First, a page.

February selection at She Reads is Joy for Beginners
by Erica Bauermeister. Part novel, part collection of related short
stories, this book is one to pick up if you want to see a writer flex
her craft muscles. Erica Bauermeister is a gifted writer who is a joy
(pun intended) to read. Joy for Beginners
is about Kate, a cancer survivor who at a celebration dinner challenges
the group of friends who supported her through her illness, giving each
one an assignment to do something they might find difficult. And as the
title of the book suggests, they find joy in the process. Read on to
hear how this book came to be.
What was the
impetus for the story of Joy for Beginners?
Two things, really. Almost seven
years ago, my family was invited to go white-water rafting down the
Grand Canyon—my children and husband were excited to go but I was
scared. There was no way I was going to let my children go without me,
however, so I went. It was an amazing experience—terrifying, soul
opening, exhilarating. I knew then I’d have to write about it someday.
The second was my sister-in-law, who is fairly shy and a singer in a
band for some twenty years. For her fiftieth birthday she decided to do
her first solo concert. I was so proud of her, and I loved that idea of
celebrating by taking on something that scares you.
I have this part of my mind I
call the mental hopper—it’s where I put all sorts of ideas until I know
what to do with them. Those two things simmered in the mental hopper,
along with ideas about friendship and breast cancer and marriage and
traveling and tattoos, until one day it all came together and became
the story of seven women facing challenges and supporting one another.
How was this,
your second novel, different to write from your first,
The School of Essential Ingredients?
When I was writing The
School of Essential Ingredient s, I had two
children at home and a full-time job. That book took six years. Joy
for Beginners was completely different. I had a
contract and a deadline, I had been able to quit my job to write
full-time, and both my children were in college. It’s astonishing how
much you can get done when you have time and a room of your own. It
felt luxurious, honestly.
is truly beautiful. Is this an ability you just came with, or something
you had to develop?
I knew in college that this was
the kind of writing I wanted to do—books that looked at the “small”
things in life and gave them beauty. I also knew that I didn’t have the
emotional maturity or the mastery of the craft to do it back when I was
twenty. So I spent years (decades, actually) studying literature and
writing. I got a PhD in literature and coauthored a guide called 500
Great Books by Women: A Reader’s Guide. We read thousands of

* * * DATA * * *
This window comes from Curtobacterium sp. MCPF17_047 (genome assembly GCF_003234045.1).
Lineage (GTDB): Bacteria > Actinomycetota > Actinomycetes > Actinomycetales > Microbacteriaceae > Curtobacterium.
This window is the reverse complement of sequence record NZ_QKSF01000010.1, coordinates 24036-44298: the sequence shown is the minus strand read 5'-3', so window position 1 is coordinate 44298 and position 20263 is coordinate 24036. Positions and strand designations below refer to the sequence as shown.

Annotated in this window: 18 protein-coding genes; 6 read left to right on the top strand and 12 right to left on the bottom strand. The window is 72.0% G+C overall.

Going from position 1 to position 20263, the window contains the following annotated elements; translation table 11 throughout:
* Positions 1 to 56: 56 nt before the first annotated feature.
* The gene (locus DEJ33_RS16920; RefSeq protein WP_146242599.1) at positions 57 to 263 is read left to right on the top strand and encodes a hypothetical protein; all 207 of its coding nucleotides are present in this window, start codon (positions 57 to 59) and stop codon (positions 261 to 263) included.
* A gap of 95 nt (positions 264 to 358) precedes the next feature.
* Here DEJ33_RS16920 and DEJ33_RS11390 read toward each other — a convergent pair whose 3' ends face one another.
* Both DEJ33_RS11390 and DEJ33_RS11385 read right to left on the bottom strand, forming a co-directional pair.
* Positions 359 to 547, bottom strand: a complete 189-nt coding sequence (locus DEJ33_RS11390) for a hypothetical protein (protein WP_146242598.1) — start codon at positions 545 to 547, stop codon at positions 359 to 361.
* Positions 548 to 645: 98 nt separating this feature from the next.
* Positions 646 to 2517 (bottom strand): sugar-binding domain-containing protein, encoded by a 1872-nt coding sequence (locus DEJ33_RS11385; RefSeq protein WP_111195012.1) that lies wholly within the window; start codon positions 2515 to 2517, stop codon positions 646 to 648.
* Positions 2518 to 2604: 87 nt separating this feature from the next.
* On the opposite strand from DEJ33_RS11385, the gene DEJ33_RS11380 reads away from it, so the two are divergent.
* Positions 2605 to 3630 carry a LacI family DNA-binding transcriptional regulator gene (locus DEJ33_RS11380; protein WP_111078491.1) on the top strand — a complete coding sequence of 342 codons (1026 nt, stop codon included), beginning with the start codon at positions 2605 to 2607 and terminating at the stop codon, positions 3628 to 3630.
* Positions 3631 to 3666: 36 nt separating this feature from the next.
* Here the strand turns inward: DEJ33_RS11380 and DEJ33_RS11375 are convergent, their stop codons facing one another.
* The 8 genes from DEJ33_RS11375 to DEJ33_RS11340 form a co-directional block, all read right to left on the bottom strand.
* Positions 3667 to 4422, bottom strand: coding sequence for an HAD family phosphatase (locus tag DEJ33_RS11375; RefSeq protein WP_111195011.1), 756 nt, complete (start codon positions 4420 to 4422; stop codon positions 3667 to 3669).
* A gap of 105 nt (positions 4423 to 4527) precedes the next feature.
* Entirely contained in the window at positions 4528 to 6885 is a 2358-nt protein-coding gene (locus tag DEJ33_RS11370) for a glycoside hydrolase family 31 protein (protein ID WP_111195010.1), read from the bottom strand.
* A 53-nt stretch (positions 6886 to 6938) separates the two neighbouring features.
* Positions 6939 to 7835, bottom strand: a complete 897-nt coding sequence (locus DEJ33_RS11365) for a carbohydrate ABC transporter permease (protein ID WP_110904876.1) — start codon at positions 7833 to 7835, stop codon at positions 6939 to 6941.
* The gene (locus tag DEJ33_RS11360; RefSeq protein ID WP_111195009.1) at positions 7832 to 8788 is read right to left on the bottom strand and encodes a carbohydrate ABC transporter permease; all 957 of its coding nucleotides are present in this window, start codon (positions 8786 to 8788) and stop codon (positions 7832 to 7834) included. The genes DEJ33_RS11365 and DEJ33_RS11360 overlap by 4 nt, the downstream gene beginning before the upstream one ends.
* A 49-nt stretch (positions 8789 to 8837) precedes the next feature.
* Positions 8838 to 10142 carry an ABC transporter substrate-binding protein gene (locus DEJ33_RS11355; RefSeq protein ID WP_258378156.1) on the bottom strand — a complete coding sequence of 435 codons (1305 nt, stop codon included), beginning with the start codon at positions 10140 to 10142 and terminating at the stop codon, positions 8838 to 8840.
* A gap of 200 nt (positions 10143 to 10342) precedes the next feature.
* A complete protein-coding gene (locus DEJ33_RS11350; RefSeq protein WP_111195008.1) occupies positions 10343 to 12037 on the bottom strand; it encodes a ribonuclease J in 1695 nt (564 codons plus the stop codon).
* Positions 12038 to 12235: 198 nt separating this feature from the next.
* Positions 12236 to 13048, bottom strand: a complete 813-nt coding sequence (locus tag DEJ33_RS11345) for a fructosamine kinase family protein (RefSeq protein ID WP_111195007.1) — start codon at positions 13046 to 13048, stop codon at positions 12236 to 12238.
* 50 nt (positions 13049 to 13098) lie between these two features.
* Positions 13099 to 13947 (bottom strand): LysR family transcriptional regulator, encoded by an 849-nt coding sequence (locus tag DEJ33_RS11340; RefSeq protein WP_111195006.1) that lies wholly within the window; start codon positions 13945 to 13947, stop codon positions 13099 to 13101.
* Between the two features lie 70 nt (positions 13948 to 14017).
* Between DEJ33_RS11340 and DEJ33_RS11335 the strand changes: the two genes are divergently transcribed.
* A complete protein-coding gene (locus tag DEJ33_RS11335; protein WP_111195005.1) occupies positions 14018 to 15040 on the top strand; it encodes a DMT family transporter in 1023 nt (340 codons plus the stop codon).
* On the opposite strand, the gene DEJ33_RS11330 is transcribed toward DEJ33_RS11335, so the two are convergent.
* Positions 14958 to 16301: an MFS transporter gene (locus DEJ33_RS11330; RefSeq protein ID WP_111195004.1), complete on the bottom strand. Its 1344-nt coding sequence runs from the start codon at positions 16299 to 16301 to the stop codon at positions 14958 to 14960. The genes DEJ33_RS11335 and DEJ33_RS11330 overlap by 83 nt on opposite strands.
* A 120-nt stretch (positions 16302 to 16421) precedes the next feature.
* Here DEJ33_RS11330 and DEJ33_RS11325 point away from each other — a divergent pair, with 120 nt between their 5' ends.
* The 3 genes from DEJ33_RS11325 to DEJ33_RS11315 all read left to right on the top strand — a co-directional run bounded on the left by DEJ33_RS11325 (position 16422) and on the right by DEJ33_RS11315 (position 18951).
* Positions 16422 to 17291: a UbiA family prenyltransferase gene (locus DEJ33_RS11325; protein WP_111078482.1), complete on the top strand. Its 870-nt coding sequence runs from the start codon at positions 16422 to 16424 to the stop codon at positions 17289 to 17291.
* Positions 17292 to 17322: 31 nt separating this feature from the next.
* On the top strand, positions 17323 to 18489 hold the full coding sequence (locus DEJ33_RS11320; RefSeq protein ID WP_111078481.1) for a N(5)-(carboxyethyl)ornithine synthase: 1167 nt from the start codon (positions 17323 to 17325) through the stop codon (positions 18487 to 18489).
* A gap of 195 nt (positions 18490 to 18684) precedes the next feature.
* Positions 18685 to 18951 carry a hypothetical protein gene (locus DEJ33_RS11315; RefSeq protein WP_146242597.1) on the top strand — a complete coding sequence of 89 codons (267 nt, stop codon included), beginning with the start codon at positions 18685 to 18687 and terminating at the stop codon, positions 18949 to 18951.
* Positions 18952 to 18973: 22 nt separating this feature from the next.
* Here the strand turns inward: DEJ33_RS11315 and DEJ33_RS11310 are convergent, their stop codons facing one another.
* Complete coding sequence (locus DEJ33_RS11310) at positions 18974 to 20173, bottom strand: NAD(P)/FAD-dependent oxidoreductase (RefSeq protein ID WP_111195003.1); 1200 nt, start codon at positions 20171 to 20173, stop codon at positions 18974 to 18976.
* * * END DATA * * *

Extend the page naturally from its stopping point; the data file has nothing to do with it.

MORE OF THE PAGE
books to find the 500 we wanted to include. I learned so much in the
process. On the personal side, I got married, had children, lived in
Italy . . . finally, when I was about forty-five, all that came
together and I wrote my first novel.
prominently in both your novels. Does it figure prominently in your
Oh, yes. I am smiling as I write
this because last night we had a big ravioli-making party at our house
and I get to eat leftovers for lunch. I think that interest in food
comes from living in Italy—heaven knows I wasn’t much of a cook before
then. But there was something about living in that country and watching
the way the Italians treat food as this celebration of love and health
and family. It’s quite addictive.
would you say to that reader who is prompted to do her own “impossible
thing” (like Kate challenged each of her friends to do)?
Just say yes! I
almost let fear
stop me from going down the Grand Canyon, but in the end it was one of
the greatest things I’ve done in my life. And you know what? I think
we’re all more brave than we believe.
What is an
impossible thing you’ve tackled in your own life?
I always thought that getting a
novel published was an impossible thing for me. I remember the day I
learned that my first novel had been sold. Honestly, if you had told me
I was next in line for the throne of England, I couldn’t have been more
dumbstruck. And yet, I’ve always written, mostly because I wouldn’t
know how not to.
What would you
say is the secret to joy?
I come from a family full of
brilliant, critically minded people who are always able to see where
something might go wrong. That way of thinking can avert problems, but
it also holds joy at arm’s length. I remember one time hearing a story
about how we all have two wolves inside of us, a good wolf and a bad
wolf. Which one wins depends on which one you feed. More and more, I’ve
been trying to feed the former. Interestingly enough, the more you do
that, the more joy you see in the world. So I say feed the good wolf.
I’m currently in revisions on my
third novel. This one revisits some of the characters from The
School of Essential Ingredients and brings in some
new ones as well. It’s about serendipity and ritual and how completely
we can misunderstand those who are closest to us.